It was a long, long summer, as you know. The good news is, that, despite the stresses and strains, life is again returning to the city. It’s autumn and Istanbul is like that kid in the schoolyard that won’t submit to the bully. Sure it’s taken some hits. But it keeps on picking itself up. That attitude inspires us at Union Pacific. Our sign is properly mounted and lit up. We have a fantastic team led by the inimitable Chris James Maxwell, formerly of Cochine, who are plating up a great mix of flavours and experiences from the vast and varied shores of the Pacific. We have a fierce baker in-house whose skills with sweet or savoury are becoming legend. We have coffee from some of Istanbul’s artisan roasters. We have new items coming to the menu weekly (check up above). But most of all, what do we have? A great time.
Like to travel? You don’t have to go far to begin the journey. Step on in. We’ve got places to take you.
Union Pacific General Store & New World Eatery – Şah Değirmeni Sokak 6A, Şahkulu Mahallesi, Tünel, Beyoğlu,
+90 212 252 7274.
Innes means ‘island’ in Gaelic. Perhaps it’s little wonder, then, that I find myself drawn to islands. I know of some people who feel trapped on an island, but I feel different. Like I have smuggled myself to a new reality. That’s even more true with Burgazada. Despite being within the jurisdiction of the Istanbul megacity in which we live, it’s something of a strange wrinkle in time and space. Plonked in the Marmara between Kınalıada and Heybeliada, Burgaz is nowhere nearly as touristic as its big brother, Büyükada. With no traffic noise other than the clop of hoofs and the clang of the coachman’s bells, the occasional whirr of electric scooters that the locals sometimes use, Burgaz is well removed from the city’s infernal traffic chaos. It’s quite amazing what removing automobiles does for stress levels.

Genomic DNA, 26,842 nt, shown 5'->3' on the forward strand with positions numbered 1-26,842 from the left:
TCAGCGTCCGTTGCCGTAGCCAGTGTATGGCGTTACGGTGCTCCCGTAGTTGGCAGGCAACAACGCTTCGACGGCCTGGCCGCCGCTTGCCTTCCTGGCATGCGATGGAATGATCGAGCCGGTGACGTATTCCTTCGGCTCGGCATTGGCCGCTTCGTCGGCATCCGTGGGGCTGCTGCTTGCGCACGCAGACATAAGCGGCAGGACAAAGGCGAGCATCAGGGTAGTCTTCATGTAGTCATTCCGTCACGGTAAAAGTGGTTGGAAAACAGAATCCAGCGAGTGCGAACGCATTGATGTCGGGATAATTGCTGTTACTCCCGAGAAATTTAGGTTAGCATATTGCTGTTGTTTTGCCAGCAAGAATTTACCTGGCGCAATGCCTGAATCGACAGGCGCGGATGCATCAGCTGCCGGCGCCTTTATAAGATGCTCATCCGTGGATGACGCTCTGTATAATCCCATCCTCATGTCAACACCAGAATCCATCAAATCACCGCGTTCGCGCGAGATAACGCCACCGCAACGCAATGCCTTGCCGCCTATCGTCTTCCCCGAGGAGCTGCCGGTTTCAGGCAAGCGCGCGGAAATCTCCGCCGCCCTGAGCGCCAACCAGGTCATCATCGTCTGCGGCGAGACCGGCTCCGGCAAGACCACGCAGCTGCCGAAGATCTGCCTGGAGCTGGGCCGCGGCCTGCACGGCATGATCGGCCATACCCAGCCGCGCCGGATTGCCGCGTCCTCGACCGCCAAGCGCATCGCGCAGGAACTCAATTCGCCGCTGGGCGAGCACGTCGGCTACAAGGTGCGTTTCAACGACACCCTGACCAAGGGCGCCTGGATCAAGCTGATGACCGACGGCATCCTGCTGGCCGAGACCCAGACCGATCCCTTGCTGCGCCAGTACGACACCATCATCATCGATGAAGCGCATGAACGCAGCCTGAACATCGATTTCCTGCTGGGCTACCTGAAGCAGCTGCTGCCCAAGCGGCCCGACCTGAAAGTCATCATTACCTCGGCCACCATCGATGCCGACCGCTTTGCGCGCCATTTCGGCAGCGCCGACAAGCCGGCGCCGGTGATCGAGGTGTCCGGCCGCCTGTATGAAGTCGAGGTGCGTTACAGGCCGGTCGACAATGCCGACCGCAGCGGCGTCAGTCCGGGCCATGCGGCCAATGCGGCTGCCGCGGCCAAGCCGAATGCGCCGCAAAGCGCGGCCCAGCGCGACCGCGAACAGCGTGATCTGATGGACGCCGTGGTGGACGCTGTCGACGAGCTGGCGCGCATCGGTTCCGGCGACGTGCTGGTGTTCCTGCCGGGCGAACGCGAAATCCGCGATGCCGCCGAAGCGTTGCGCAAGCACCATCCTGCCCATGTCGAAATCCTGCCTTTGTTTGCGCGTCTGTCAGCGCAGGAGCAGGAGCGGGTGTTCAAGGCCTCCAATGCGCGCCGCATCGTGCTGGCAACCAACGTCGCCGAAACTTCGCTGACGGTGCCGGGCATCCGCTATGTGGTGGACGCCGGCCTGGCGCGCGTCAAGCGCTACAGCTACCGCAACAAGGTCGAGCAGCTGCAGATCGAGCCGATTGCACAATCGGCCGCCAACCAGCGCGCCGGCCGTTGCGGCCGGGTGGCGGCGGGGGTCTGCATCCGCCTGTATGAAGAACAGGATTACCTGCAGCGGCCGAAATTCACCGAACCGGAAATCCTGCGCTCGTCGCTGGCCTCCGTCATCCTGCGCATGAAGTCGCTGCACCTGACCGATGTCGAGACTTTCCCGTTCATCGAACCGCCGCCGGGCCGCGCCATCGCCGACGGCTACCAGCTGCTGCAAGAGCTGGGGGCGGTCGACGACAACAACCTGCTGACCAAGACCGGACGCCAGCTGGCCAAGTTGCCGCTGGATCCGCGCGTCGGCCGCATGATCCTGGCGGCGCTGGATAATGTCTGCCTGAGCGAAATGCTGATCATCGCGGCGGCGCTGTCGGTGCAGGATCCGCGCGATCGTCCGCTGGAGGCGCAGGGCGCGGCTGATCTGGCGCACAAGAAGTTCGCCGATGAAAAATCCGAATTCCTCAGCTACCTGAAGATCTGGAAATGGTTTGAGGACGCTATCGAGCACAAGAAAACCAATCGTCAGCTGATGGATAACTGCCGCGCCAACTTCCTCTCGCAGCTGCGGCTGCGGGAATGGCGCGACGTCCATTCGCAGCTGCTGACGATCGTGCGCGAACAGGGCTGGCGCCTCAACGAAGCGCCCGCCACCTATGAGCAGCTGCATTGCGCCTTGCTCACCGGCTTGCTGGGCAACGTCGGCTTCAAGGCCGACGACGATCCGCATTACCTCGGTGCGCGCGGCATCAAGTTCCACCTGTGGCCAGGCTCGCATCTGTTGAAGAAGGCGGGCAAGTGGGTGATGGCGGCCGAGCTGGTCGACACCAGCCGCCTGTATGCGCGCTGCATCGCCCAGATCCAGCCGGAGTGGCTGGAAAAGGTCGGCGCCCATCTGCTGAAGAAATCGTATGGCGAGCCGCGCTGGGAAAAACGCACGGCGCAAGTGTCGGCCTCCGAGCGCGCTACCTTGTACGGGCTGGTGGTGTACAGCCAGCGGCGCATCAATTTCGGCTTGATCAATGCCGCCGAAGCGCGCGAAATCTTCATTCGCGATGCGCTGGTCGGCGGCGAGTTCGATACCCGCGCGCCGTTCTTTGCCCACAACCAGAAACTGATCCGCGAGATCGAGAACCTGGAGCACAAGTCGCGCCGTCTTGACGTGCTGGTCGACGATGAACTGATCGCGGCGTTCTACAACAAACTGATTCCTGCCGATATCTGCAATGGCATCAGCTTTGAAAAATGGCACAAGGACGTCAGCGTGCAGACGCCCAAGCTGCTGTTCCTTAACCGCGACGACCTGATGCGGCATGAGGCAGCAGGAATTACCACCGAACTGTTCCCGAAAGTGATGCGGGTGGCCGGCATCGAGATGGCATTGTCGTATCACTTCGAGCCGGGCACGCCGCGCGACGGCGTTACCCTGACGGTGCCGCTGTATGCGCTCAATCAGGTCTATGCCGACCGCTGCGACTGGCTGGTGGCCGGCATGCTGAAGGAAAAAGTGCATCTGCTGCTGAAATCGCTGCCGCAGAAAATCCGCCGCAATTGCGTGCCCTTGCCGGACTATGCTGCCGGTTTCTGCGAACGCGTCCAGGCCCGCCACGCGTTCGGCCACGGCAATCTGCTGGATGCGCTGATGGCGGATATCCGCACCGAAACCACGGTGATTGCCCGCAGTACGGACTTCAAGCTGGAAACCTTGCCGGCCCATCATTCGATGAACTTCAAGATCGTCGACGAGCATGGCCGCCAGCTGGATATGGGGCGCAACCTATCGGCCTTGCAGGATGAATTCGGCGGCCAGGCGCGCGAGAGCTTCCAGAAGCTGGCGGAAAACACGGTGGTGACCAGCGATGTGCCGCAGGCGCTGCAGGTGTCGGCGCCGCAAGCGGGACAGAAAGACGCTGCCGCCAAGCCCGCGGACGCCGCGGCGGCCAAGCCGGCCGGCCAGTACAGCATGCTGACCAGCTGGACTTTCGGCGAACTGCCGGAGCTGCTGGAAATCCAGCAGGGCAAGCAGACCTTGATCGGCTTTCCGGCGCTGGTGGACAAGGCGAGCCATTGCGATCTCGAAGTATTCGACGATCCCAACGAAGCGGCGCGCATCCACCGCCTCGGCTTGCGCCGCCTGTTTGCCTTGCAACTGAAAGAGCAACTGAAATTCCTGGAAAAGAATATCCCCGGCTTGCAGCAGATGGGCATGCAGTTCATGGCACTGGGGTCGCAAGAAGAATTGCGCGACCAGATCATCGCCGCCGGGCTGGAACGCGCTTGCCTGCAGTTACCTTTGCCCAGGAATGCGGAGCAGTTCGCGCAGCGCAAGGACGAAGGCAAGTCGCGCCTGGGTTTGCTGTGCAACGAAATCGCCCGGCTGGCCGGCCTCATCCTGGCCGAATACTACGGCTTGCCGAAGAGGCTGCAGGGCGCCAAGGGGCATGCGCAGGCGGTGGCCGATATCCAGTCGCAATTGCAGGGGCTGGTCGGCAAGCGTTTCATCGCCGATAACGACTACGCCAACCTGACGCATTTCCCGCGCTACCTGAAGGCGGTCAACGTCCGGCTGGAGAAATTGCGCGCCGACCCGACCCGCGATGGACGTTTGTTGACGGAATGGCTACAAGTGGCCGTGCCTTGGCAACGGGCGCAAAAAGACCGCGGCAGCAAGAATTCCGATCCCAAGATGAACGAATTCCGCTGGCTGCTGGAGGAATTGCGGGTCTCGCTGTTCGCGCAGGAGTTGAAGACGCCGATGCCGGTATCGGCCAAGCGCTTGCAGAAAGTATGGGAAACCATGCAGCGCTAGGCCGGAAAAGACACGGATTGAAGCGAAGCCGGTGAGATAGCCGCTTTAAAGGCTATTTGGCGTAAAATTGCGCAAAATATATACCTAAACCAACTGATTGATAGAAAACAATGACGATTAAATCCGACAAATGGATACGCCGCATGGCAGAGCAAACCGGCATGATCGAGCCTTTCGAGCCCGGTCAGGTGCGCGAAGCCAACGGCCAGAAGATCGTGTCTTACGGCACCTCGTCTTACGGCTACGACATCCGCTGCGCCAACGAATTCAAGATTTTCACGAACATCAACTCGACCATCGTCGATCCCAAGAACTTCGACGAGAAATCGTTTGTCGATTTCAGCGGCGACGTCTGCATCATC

Mornings are a real boon. An uphill walk from the harbour side of the island, dawn light warm on your back, lungs filling with a cool draught of pine-scrubbed air, western vistas tugging the mind towards the kind of calm with which it’s good to begin every day. You’ll meet few people early in the morning. A nod here. A softly uttered greeting elsewhere. There is space. Ocasionally you might encounter an untethered horse nosing around in the grass and weeds roadside. The watchful gaze of a crow. You’re not exactly alone, just temporarily untroubled. Back down in the harbour, an early morning coffee at Burgaz Cafe, or a tea at the patisserie, watching a handful of people hasten to the ferry or seabus is a gentle reminder to you that the fuming city is still there, and how fortunate you are that you don’t have to hustle, at least for today.
In fact, with the exception of Sedefadası, Burgaz must be the most overlooked of the Islands. Therein lies its charm. There is just enough to make this a functioning Island, but no more. There are no chain stores. No big brands visible. A couple of good local tavernas, one solid coffee shop and roastery, Four Letter Word. Faintly, in the distance, looms a large sky and the shadowy tones of newly erected skyscrapers on the Anatolian side, the memory of a city still traumatised by the summer’s events. You can forget you’re in Istanbul for a while. Something most, if not all of us, have needed for a while.
For the smaller ones among us, there are many simple delights. Swimming at the local beach club. The occasional ice cream. New friends made poolside. A tour around the island on a horse drawn carriage. Screen time diminished. Outdoor fun augmented. The echoes of old school summer bliss still seem to resonate here among the youth. I can only imagine and envy the euphoric days spent here by friends in previous decades when school let out and their families empty their city houses and decamp, refrigerators and all, to Burgaz for the span of a summer.